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To Live and not Just Exist

Choosing life, happiness, peace and joy. Oh and weight loss too

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Ponder

The joy of the dance

I got to thinking the other day about the music of our lives. How some songs stick with us through the years and remind us of better, or worse, times.

How the music of our parents reminds us of a war maybe, or a hardship, we did not personally live through.

How the music of our peers reminds us of a person, or a place long forgotten.

How the music that reaches down into our very substance and speaks to us can truly defines us. It is not necessarily good music, or well written. Or even popular. It is a chance meeting sometimes, lyrical beauty and depth hiding in the places you least expect to find them.

It is the songs of our innocence Pink Toothbrush by Max Bygraves. Of the times when dance and imagination and bravery and joy and solitude were the things that made us whole. When drama and performing were an option Yellow Submarine by the Beatles. Where Jeremiah was a Bullfrog by Three Dog Night was the best thing you ever heard, innocent and silly.

It is the songs of loss Amazing Grace by Celtic Woman sung at the funeral of a father you never really knew. And the song your mother used to heal herself We will meet again by Vera Lynn.

It is the songs of growing up where The Locomotion by Kyle Minogue was on everyone’s lips and we weren’t ashamed of it. Where the difference between a singing and speaking voice was endlessly debated Never gonna give you up by Rick Astley.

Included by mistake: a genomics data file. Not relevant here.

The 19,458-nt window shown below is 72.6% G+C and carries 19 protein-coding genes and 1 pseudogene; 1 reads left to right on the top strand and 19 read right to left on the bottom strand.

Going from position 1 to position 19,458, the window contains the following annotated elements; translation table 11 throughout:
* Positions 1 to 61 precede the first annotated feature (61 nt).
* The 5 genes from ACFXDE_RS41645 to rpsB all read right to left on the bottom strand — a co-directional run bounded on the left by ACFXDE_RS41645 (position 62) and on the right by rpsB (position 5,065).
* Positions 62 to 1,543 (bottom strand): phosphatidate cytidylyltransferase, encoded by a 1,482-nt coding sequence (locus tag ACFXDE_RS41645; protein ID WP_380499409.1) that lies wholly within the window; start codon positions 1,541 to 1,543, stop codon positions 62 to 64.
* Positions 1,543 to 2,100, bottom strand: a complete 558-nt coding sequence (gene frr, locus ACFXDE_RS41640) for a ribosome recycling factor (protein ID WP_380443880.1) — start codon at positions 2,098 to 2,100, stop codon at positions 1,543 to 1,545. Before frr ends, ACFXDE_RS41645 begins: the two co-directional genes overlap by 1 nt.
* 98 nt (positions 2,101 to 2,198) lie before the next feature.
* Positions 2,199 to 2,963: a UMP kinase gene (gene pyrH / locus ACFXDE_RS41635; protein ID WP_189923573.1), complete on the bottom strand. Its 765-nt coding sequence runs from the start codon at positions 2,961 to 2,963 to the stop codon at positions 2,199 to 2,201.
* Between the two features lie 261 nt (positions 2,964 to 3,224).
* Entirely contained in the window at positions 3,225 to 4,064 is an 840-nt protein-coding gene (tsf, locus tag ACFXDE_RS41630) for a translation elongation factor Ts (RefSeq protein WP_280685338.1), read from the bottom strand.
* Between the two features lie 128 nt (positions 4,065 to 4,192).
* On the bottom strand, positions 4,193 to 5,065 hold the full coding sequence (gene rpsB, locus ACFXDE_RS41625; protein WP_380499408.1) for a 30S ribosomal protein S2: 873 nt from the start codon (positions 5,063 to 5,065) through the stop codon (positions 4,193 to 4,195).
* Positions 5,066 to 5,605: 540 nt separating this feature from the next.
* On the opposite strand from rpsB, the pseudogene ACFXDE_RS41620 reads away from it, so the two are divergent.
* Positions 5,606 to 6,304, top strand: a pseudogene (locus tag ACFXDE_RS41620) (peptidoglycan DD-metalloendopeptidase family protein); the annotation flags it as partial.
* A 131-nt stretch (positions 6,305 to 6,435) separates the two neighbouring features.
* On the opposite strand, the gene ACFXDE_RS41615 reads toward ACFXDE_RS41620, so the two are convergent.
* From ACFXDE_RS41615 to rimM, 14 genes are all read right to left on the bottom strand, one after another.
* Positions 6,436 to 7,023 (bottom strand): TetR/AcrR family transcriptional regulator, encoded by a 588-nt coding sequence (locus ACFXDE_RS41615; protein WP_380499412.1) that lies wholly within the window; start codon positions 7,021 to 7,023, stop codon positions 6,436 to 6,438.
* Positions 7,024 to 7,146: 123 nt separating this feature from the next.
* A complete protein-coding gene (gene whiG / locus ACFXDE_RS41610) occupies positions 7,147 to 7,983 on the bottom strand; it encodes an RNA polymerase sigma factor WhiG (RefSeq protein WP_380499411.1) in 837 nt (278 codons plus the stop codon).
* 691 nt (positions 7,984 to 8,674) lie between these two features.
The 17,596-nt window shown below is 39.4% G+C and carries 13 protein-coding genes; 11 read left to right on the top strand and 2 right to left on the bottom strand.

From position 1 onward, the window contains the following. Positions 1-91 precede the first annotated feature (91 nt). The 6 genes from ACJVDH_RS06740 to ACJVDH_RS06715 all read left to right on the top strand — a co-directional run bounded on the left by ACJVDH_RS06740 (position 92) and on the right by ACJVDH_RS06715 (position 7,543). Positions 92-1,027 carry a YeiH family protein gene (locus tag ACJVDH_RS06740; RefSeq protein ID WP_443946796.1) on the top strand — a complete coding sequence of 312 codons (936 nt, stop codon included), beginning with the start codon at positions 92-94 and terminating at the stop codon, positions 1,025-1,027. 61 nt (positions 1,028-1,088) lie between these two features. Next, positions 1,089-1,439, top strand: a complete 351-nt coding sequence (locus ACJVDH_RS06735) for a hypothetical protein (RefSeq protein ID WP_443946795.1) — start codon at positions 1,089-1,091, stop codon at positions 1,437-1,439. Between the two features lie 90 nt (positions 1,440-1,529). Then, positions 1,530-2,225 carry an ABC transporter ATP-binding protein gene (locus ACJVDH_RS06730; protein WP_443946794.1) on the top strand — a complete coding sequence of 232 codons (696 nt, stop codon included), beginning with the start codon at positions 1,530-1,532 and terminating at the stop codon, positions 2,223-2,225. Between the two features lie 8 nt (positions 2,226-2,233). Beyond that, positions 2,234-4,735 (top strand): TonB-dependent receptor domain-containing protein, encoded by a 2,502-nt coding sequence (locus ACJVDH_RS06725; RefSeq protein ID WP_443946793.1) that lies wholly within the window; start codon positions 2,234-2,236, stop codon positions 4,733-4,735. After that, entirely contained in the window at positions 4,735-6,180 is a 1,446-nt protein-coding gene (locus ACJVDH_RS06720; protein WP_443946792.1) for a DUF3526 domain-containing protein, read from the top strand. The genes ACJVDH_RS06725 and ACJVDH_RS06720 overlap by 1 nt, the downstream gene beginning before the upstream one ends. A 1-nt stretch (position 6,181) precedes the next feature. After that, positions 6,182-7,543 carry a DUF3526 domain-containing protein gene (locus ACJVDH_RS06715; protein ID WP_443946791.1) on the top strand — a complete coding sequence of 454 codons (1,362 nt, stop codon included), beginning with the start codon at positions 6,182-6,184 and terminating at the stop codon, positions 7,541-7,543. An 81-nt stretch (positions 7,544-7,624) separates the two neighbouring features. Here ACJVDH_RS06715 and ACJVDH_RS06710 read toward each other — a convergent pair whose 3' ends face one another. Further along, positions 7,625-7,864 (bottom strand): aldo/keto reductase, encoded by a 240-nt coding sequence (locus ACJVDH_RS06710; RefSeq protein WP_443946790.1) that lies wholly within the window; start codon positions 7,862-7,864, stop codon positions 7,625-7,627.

It is trying to find a place that accepts you, and liking what you think will find peace, and learning to love it for what it is –

Satan bites the dust by Carmen

The Champion by Carmen

It is the beginning of the formulation of your own musical identity –

Bohemian Rhapsody by Queen

Bed Of Roses by Bon Jovi

Losing My Religion by REM

Maria by Blondie

Bitter Sweet Symphony by The Verve

Take On Me by a-ha

Johnny Come Home by Fine Young Cannibals

“Welcome to the Black Parade” by My Chemical Romance

The list is too long to put here…

It is to this day the memory of some of the most beautiful music you remember hearing. The kind that they rarely make anymore –

The Rose by Bette Midler

Power Of Love by Jennifer Rush

It is falling in love with the songs that tell a story –

The River by Garth Brooks

The Thunder Rolls by Garth Brooks

The songs you love because you have to –

Jessie by Joshua Kadison

It is my God song –

Nothing Is Written by Mumford and Sons

And it is the song you identify most with –

I Lived by OneRepublic

There will be more. Songs that remind me of people, places, times and events. Some will be joyous, some traumatic and some sad.

Songs of love, loss, joy, triumph.

The songs that resonate with my soul.

Isolation

So my world crashed. I caught a cold. Big whoop I hear you say?

Sunday morning 2 weeks ago I had a thought of a thought that I may be getting perhaps a tad ill.

Sunday night I was vrot (in South African vernacular that means rotten).

Monday morning I went to the GP. Repeat Tuesday. Repeat Wednesday. Wednesday I was admitted to hospital. Fast forward 8 days and the Multi Drug Resistant Bronchospasm and asthma I have finally started letting up enough for me to be discharged.

Fast forward a further 6 days and I still feel vrot. Only difference is that now I have a nice doctors bill to pay off.

Add a touch of depressed, a sprinkling of steroid induced irritation and a boatload of I’m just so tired of this shit and you have something that approximates how I feel right now.